Flax contains phytoestrogens which have been shown to induce both estrogenic
and anti-estrogenic effects but their biological relevance and potency have not
been well characterized. Safe and efficacious levels have yet to be
Components in flaxseed with potential hormone-like effects can be transferred
to nursing offspring via mother's milk. Previous investigations demonstrated
that maternal feeding of a 10% flaxseed diet during pregnancy and lactation
resulted in estrogenic effects on reproductive indices among male and female
Although maternal feeding of flaxseed during lactation appears to be safe with
respect to reproductive indices among offspring, future investigation is
required to elucidate whether there are any long-term implications with respect
Exposure to flaxseed or
its purified lignan during suckling only or continuously does not alter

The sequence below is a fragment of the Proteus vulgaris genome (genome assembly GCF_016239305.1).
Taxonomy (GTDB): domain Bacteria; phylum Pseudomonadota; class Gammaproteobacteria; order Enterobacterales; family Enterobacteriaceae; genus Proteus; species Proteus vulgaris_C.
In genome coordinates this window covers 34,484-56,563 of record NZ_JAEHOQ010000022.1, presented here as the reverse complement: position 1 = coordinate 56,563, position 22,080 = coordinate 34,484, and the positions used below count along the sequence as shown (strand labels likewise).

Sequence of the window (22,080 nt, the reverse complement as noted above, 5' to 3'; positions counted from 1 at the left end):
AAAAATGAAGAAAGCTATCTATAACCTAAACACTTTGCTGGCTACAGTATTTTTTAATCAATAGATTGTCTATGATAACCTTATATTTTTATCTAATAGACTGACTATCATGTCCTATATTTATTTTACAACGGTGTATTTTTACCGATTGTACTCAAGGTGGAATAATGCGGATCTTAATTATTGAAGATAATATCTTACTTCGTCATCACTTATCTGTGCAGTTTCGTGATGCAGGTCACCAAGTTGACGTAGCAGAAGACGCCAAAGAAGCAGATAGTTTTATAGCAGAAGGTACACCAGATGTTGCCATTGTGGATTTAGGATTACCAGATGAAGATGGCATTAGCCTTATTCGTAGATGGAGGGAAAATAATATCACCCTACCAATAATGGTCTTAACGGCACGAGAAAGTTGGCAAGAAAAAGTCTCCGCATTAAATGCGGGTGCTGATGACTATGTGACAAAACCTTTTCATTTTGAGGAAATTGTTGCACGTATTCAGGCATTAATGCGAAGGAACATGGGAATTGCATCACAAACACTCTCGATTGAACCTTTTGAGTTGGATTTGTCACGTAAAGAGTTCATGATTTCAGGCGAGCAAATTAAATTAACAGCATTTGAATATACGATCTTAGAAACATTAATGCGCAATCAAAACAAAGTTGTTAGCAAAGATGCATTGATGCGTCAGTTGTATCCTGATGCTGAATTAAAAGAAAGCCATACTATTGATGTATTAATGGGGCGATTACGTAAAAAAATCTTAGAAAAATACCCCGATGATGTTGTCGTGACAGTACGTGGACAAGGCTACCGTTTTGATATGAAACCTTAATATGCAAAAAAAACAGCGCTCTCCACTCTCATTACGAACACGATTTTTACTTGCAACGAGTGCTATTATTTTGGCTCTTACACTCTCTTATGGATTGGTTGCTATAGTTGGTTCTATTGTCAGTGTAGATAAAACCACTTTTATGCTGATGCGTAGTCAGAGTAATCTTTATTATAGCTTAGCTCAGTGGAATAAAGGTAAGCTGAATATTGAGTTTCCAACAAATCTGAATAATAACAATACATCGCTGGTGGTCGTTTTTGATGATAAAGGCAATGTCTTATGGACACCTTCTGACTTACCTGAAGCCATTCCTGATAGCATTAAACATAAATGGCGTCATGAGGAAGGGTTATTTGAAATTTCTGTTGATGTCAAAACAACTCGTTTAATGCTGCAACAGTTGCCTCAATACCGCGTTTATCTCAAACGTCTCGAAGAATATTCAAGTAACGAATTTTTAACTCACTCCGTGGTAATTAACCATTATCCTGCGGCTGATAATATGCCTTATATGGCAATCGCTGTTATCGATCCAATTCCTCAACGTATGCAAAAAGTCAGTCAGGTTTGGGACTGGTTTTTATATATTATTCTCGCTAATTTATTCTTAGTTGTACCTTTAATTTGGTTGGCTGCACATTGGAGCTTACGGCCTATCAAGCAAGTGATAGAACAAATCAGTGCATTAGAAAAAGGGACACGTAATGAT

reproductive indices in male and female offspring.
Flaxseeds and flaxseed oil can spoil if they are not kept refrigerated. Some
possible side effects include diarrhea, gas, and nausea. Flaxseed oil should
not be used with other laxatives or stool softeners.
People who have inflammatory disease of the intestine, esophagus, or stomach
should avoid flaxseed. The immature pods of flaxseed are poisonous.
- American Cancer Society
May cause an internal or external allergic reaction. Learn
more about Flaxseed.
FLAX SEED - IN STOCK
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